How Keyword Combinations Optimize Search Engines

Keyword research has changed a lot in the past few years. Instead of targeting a single keyword string, we are now creating reader-centric content that answers search queries.

However, understanding how people search remains important. Knowing what to write in the search box and how often can help understand their needs.

But it is not easy.

Google states that 15% of daily searches are “new” – queries you haven’t encountered before. And then people search in different and often unexpected ways, using hundreds or thousands of word combinations for the same thing.

As a result, keyword lists are often cluttered and seem endless. Understanding those lists – which contain the same or slightly altered phrases – is quite a challenge.

Keyword grouping can help.

keyword aggregation

Keyword combinations are nothing new. It is a technique of grouping keywords by a common modifier, or a word or phrase that expands the base term.

For example, if “ecommerce platform” is the initial keyword, “best” can be a mod that produces the next set of keywords.

  • Best wholesale e-commerce platform
  • Best Customizable E-Commerce Platform
  • Best e-commerce platform for handmade items
  • The best e-commerce platform in the US
  • Best multi-store e-commerce platform
  • How to choose the best e-commerce platform
  • Best Multilingual E-Commerce Platform

Clustering remains useful as it helps discover low-volume keywords, which are easy to overlook but potentially important to shoppers.

how to block

There are several ways to group your keywords.

A free method is to use the conditioning format feature in a spreadsheet to color keywords that share the same modifier. The most popular modifiers can easily be found by selecting the repeating colors. While this process is useful, it risks color overlapping when one keyword contains two or more common modifiers.

One free way to aggregate keywords is to use the conditioning format feature in a spreadsheet to color keywords that share the same modifier.

Semrush offers a better way. It identifies the most popular modifiers and shows groups of keywords and the subgroups they contain. Launch Semrush’s “Keyword Magic Tool” and click on Modifiers in the right panel. Each group will open more groups and show the number of keywords included in them.

Clicking on the modifier will open the list to the right of the keywords it contains. For example, the combination in the screenshot below contains “Free” and “Software”. Fifty-four keywords include “free”.

Screenshot of the Keyword Magic Tool by Semrush

Semrush’s Keyword Magic identifies the most popular modifiers and displays keyword combinations and the subsets that contain each.

Keyword Magic Tool is included with every Semrush plan, starting at $119 per month.

The tool is useful in understanding all kinds of search patterns for your target audience. But it’s missing many phrases with the same intent but with slightly different modifiers.

For example, a page targeting Easy Image Editing Software might benefit from knowing how people express their need in the search box, including closely related terms, such as:

  • easier photo editing software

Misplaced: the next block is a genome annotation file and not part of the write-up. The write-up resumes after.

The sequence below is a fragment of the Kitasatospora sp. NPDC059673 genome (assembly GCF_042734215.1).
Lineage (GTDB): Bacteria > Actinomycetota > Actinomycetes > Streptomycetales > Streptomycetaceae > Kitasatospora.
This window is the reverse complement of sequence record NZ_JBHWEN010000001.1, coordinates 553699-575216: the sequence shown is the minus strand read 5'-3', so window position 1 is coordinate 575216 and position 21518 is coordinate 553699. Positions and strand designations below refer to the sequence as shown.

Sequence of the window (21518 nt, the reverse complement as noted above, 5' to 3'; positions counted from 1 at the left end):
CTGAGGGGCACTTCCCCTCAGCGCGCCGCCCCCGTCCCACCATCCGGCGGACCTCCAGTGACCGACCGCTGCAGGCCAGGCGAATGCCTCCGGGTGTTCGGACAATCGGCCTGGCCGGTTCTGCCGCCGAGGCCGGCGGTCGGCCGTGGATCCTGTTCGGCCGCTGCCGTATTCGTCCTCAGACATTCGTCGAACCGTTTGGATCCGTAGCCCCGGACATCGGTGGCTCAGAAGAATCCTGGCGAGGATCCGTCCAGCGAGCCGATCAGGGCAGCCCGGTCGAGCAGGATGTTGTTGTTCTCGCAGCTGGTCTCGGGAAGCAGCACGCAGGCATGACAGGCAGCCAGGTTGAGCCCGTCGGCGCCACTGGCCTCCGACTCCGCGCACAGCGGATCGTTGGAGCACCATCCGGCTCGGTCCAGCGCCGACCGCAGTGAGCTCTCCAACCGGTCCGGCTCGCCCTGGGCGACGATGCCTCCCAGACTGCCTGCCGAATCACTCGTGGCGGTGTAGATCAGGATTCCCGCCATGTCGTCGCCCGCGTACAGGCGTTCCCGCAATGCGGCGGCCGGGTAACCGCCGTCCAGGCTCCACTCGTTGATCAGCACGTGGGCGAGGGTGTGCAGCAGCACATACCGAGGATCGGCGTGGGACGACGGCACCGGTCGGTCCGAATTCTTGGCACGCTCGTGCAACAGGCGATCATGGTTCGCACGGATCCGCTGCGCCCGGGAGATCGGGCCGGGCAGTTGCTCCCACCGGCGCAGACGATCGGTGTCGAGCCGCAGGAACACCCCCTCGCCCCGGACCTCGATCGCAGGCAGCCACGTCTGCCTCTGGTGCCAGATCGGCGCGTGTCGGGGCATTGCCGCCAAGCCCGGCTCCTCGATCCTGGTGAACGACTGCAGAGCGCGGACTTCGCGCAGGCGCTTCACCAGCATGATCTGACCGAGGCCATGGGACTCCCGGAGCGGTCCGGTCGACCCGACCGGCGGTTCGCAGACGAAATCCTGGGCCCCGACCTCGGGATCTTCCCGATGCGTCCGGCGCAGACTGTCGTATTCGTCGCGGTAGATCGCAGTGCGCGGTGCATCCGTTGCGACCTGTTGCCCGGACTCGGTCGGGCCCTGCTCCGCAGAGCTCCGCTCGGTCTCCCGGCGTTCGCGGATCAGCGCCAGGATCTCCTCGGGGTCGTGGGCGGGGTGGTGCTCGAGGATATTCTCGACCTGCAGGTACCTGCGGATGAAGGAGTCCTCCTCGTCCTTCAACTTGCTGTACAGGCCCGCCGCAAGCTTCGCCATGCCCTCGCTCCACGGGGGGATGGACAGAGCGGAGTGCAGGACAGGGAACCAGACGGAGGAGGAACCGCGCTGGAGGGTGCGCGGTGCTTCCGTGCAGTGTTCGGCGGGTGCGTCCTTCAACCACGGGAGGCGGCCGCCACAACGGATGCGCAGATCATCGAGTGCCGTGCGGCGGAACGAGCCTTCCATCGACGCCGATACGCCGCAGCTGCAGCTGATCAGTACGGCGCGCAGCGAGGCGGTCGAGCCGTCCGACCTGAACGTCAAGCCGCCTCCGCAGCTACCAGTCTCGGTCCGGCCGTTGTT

• photo editing software For beginners
  • basic photo editing software

And this is where keyword grouping based on search intent makes sense.

SE Ranking offers a keyword aggregation feature within its keyword suggestion tool that aggregates keywords based on the number of rankings of these terms’ nested URLs in Google. Set the number of overlaps from two to nine. The more URLs for two separate queries overlap, the closer these search queries are to each other.

Screenshot of the SE Ranking Keyword Suggestion Tool

SE Ranking’s Keyword Suggestion Tool aggregates keywords based on the number of URLs nested in the ranking for those terms in Google.

The SE classification uses this signal to identify groups of keywords, i.e. closely related keywords that should be included in one group. Keyword groupers are included in all plans, starting at $40 per month, but are charged separately at $0.004 per keyword.

SEO groups

There is no single strategy for using keyword combinations in search engine optimization. All keyword combinations must be manually reviewed and handled differently.

  • Content ideas. A group might include keywords for useful content ideas, where each keyword within the group is used to create a separate page, like the example of “best ecommerce platform.” All pages within this topic group are interconnected, with the main pillar page referring to each of them in that group. In the example above, the homepage could be titled Best Ecommerce Platforms, with each subpage targeting a keyword (and search target) within that group.
  • One page optimization. Another set of keywords can improve a single page. When the search objective is practically the same, there is no need to create multiple pages targeting each keyword. Instead, create one page that mentions the other rates. For example, a single page could target “easy photo editing software” and other keyword options, such as “for beginners”.
  • Better insights. Finally, some groups are just there to understand how people search, such as knowing how people query free photo editors. Semrush allows excluding certain groups from keyword search lists to remove clutter. Here’s another way to use groups: arrange lists to more easily select important keyword phrases and modifiers.

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